Additional inquiry about the World Summit on the Information Society, which was held in Geneva from December 10 to 12, 2003, with photographs and texts taken from different protagonists defending or criticizing the summit.
Leporello, Edition CNEAI / Air de Paris, 2004. 26 x 19 cm fermé, 26 x 380 cm déplié. Tirage 300 exemplaires.
The fourth World Social Forum took place in Mumbai from 16 to 21 st January 2004. Slightly more oriented towards Asian countries than precedent times, some 150.000 people came to the economical capital of India to declare that "another world is possible". Discussions did not only highlight the drifts of global economics and of World Trade Organization. The 2.500 conferences, seminars, and workshops gave also voice to social problems of India: religious intolerance, exclusion due to caste system and the woman's situation.
The activist Maude Barlow, president of the Canadian Council and member of the network "Our world is not on sale" avowed that "for the first time the forum did also touch the poorest strata of the population on earth". Indeed, more than 80% of the participants were Indians and a majority came from the countryside or underprivileged urban neighbourhoods.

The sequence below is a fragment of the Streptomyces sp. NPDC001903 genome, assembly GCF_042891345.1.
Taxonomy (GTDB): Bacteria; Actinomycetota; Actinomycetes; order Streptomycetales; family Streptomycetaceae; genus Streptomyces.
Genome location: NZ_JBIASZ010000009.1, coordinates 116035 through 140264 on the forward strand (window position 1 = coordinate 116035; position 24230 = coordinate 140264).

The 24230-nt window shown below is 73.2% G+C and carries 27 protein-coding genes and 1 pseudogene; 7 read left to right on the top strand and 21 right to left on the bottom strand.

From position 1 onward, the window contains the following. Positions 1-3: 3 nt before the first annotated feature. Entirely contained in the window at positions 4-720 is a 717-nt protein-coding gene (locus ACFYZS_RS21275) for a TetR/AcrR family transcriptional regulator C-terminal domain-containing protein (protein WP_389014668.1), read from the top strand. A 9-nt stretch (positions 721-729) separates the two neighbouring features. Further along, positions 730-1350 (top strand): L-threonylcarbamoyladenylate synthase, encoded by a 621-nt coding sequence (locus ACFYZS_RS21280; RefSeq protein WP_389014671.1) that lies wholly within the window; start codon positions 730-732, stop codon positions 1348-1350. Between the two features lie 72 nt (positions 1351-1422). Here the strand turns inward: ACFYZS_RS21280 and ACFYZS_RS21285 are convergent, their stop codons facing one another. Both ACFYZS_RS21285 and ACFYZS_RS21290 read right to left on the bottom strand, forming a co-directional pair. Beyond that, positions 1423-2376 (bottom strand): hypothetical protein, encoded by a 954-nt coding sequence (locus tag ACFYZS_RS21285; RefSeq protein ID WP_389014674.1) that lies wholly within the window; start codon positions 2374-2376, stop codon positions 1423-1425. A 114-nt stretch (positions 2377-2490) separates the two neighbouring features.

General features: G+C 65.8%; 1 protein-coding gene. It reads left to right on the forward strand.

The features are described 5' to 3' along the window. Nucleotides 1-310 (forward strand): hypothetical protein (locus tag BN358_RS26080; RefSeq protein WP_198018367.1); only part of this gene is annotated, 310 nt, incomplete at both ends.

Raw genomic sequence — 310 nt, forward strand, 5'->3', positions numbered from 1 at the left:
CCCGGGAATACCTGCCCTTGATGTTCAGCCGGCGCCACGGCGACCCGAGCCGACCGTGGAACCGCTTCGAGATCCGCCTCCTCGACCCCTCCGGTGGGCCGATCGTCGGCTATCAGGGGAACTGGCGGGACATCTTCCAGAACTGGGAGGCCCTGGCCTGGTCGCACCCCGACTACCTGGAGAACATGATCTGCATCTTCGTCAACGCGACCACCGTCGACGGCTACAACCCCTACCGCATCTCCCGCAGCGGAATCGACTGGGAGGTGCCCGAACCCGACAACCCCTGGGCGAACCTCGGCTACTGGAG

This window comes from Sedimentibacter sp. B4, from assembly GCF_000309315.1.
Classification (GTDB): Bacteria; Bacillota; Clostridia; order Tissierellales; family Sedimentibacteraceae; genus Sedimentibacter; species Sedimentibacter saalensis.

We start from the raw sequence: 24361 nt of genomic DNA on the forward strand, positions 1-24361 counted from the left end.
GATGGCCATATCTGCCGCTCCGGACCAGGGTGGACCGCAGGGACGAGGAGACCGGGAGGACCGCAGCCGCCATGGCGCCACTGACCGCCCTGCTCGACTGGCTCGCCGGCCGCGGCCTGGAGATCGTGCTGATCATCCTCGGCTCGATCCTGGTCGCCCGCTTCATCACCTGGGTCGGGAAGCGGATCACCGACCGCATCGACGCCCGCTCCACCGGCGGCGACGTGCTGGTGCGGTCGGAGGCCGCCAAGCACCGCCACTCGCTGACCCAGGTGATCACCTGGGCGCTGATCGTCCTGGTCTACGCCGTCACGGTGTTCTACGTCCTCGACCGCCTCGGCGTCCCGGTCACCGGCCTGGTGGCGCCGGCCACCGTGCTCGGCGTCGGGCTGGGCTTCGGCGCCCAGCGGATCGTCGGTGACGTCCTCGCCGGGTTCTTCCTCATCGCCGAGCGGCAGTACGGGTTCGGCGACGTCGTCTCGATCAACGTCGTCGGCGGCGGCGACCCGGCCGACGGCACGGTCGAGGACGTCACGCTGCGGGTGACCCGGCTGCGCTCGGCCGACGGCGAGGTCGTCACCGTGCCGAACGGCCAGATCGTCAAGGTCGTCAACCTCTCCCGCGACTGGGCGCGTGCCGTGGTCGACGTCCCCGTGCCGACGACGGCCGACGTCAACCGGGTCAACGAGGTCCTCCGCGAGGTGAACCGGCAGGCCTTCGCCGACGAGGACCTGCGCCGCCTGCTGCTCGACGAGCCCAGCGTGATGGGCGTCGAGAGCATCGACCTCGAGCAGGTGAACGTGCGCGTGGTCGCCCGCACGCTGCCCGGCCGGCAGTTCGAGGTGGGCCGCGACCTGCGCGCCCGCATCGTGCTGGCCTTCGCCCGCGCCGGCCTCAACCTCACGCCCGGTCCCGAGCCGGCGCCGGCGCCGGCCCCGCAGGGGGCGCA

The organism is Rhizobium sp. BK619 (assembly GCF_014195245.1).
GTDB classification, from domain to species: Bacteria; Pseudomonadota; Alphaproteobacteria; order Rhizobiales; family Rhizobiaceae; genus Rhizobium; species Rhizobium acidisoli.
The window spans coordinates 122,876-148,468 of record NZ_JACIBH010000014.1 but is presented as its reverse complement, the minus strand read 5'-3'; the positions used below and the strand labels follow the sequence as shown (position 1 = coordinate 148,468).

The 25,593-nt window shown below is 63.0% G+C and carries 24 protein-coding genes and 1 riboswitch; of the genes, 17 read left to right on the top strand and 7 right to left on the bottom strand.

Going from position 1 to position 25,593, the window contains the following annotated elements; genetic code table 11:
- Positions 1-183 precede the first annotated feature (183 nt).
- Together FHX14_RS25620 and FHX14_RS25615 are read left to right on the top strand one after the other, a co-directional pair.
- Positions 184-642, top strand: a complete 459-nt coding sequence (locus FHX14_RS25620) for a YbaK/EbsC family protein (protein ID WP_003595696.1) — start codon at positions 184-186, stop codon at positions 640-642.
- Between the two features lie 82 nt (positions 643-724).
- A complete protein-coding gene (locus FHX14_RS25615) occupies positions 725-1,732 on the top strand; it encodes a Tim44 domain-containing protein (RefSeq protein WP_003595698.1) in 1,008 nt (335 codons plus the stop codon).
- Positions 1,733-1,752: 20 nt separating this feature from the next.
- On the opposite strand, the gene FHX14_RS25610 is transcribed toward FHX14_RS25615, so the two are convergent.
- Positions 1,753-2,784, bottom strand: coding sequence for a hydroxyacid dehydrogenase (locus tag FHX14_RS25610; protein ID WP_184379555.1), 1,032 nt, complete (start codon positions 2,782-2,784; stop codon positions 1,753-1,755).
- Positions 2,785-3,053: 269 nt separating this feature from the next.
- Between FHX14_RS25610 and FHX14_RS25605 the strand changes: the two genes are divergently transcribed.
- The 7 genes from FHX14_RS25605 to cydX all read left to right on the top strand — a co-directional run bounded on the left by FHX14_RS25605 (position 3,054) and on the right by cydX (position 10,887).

In Porto Alegre (Brazil), the public was mostly composed by middle and upper social classes, and among them, many officials and professors. "Unlike precedent times, this forum is a place for social expression, not for intellectualism. It offers a platform for the people, some of them never had before the opportunity to express themselves in such a conspicuous way", said the leader of Confédération paysanne, José Bové.
This success is also threatening the organisers and founders of WSF for they think that a limit has been reached, beyond which the "Movement of the Movements" might become unintelligible and unable to formulate concrete proposals.